June 10, 2019

The Eroding Value of Nonproliferation Sanctions

Is the threat of sanctions a deterrent to nuclear proliferation? Academic theory suggests deterrence should hold when the potential proliferator believes the threat of sanctions is credible, when the sanctions are powerful enough to outweigh the benefits of seeking nuclear weapons, and when a government believes it can avoid sanctions by refraining from proliferating. This last part—making credible assurances—is crucial but often overlooked. As Richard Nephew puts it, if “those against whom sanctions are applied come to realize that there is almost nothing that they can do which will satisfy the demands of sanctioners,” they have little incentive to change their behavior, even if sanctions are extremely costly.

Over the last three decades, the United States has seriously undermined the credibility of its nonproliferation assurances. From Iraq to North Korea to Iran to Libya, Washington has repeatedly demonstrated that it will punish its adversaries even if they take steps to limit their nuclear programs. The longer this trend continues, the harder it will be for the United States to effectively use sanctions as a nonproliferation tool.

Early on, the biggest problem the United States faced with respect to nonproliferation sanctions was credibly threatening to use them, as it had no sustained track record of doing so. However, beginning in the 1970s, Congress began passing a series of laws that mandated penalties for countries violating nonproliferation norms, increasing the credibility of the United States’ deterrence. Since then, academic studies have demonstrated that the threat of sanctions has helped deter the spread of nuclear weapons.

But in recent years, a new problem has emerged: the inability of the United States to offer meaningful sanctions relief to countries that abandon nuclear weapons programs. Even though Iraq dismantled its weapons of mass destruction (WMD) programs after the first Gulf War, a crippling sanctions regime stayed in place. This mistake was compounded by the overthrow of Saddam Hussein in 2003, largely based on the mistaken belief that his WMD programs were still active. At the same time as the United States was preparing to invade Iraq, it also abandoned the Agreed Framework with North Korea, which had successfully frozen North Korea’s plutonium program for eight years. Although Pyongyang had violated the spirit of the deal by starting a secret enrichment program, this came after the United States had failed to live up to its end of the bargain, repeatedly delaying the promised benefits, including the easing of sanctions.

In the last decade, two additional U.S. decisions have exacerbated the problem. In 2011, Washington backed a NATO air campaign that overthrew the Qaddafi regime in Libya, only eight years after he had given up his WMD program in exchange for sanctions relief and informal security assurances. Finally, last year, the Donald Trump administration withdrew from the Joint Comprehensive Plan of Action and reimposed sanctions on Iran despite evidence demonstrating their continued compliance with the agreement.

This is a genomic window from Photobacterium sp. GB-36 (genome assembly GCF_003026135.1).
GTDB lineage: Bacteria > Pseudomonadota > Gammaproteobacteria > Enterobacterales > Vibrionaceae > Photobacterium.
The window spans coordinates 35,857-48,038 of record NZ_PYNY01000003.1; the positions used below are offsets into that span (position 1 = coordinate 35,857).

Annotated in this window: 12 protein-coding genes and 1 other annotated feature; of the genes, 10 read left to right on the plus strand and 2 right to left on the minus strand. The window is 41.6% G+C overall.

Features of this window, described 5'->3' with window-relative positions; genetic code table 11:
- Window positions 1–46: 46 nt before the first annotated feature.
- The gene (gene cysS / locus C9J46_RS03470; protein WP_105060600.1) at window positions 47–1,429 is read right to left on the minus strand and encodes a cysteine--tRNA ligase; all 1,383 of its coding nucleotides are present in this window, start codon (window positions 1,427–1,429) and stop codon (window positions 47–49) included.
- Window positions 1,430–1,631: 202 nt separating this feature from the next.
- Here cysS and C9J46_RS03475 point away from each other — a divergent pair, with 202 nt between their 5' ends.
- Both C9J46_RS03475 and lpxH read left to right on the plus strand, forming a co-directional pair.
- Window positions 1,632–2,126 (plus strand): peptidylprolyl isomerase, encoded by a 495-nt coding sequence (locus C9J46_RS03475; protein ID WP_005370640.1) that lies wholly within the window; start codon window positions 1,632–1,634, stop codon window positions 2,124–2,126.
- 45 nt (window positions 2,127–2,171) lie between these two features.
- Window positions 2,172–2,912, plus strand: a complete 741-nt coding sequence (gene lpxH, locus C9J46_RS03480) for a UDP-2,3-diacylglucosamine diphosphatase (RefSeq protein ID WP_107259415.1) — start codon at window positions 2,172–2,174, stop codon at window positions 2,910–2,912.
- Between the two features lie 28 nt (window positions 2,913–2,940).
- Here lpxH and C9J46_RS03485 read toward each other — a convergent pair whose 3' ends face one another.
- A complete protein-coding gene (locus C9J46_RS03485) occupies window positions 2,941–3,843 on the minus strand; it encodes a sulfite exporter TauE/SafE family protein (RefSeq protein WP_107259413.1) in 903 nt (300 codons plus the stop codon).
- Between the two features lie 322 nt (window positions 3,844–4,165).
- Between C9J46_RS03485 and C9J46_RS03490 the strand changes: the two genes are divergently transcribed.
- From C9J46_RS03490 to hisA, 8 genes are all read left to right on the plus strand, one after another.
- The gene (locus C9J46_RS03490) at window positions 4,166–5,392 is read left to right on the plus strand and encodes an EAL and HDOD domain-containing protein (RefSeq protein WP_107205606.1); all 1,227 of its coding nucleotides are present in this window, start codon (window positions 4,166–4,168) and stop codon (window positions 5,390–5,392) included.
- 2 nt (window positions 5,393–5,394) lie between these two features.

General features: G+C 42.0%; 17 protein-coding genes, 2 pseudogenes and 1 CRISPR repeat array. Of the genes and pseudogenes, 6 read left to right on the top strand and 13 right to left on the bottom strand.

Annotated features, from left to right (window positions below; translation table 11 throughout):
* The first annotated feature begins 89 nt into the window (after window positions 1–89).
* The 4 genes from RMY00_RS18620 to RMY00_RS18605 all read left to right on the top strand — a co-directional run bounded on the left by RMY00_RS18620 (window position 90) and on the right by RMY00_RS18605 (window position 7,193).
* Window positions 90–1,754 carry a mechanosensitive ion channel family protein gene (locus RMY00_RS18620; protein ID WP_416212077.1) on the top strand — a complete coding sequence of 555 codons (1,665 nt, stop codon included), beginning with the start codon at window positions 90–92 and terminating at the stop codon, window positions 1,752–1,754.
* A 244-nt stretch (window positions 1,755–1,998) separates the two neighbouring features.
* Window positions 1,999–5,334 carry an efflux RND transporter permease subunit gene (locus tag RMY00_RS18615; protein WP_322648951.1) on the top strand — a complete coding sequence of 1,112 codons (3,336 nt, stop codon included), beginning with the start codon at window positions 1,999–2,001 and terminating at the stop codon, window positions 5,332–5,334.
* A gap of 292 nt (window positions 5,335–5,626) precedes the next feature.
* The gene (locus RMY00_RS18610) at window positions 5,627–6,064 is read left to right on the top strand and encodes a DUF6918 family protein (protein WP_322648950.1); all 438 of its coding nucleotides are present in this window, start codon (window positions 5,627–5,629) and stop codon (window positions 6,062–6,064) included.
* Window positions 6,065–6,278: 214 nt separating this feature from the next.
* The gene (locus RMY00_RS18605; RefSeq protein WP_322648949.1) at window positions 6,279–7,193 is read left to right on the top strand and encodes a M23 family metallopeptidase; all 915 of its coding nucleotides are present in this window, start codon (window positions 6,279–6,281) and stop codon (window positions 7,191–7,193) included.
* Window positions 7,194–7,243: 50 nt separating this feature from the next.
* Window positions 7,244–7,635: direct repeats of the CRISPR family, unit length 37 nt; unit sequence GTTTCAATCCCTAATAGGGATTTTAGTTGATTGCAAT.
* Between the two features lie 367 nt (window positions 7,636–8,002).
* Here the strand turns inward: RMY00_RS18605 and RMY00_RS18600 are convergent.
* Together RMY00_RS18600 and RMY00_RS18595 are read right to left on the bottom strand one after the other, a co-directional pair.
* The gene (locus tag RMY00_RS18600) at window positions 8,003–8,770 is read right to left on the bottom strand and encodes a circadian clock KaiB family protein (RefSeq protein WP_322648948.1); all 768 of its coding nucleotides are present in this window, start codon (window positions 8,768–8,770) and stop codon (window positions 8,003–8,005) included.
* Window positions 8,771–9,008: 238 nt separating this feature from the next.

In order for sanctions to remain an effective nonproliferation tool going forward, the U.S. government must ensure that countries actually receive benefits for restraining their nuclear programs. Though political polarization and changing international circumstances will continue to pose challenges to sanctions relief, three policies are worth considering that might help ameliorate the problem:

  • First, members of Congress and the executive branch should more closely consult on nonproliferation deals to create greater congressional and bipartisan buy-in. This lowers the chance that sanctions or other policies are subsequently pursued after the deal is implemented that violate these deals, further eroding U.S. credibility. While demanding that all nonproliferation deals be approved as treaties by the Senate is likely too high a bar in an era of polarization, offering Congress the chance to pass a joint resolution of disapproval may provide a useful middle ground. Such a provision was created ad hoc in the Iran Nuclear Agreement Review Act and already exists for civil nuclear cooperation agreements as per the Atomic Energy Act.
  • Second, more effort should be put into ensuring that sanctions relief is prompt and meaningful in the event of a bargain. Government export credits and export guarantees could play a useful role in this regard, in addition to greater legal clarity about what sort of business is permissible post-sanctions relief.
  • Finally, policymakers could prioritize nonproliferation over other bilateral disputes rather than offering sanctions relief only after behavior change in many issue areas. Sometimes, this may require lifting non-nuclear in addition to nuclear sanctions to provide greater incentive for the proliferator to restrain its nuclear program.

Taken together, these steps would increase the chance that sanctions remain a viable tool of nonproliferation statecraft in the years to come.

Nicholas Miller is an assistant professor in the department of government at Dartmouth College.

Read more in the CNAS Grappling with the Growing Use of Sanctions commentary series.

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